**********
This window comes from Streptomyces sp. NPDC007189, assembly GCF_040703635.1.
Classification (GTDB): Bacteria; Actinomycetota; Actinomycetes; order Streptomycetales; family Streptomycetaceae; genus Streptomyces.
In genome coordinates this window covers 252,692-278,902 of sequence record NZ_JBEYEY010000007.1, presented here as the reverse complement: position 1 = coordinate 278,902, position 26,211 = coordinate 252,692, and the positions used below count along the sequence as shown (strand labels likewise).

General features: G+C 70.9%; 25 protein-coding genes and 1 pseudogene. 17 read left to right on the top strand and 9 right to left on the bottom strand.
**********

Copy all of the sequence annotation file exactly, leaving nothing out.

This window comes from Streptomyces sp. NPDC007189, assembly GCF_040703635.1.
Classification (GTDB): Bacteria; Actinomycetota; Actinomycetes; order Streptomycetales; family Streptomycetaceae; genus Streptomyces.
In genome coordinates this window covers 252,692-278,902 of sequence record NZ_JBEYEY010000007.1, presented here as the reverse complement: position 1 = coordinate 278,902, position 26,211 = coordinate 252,692, and the positions used below count along the sequence as shown (strand labels likewise).

General features: G+C 70.9%; 25 protein-coding genes and 1 pseudogene. 17 read left to right on the top strand and 9 right to left on the bottom strand.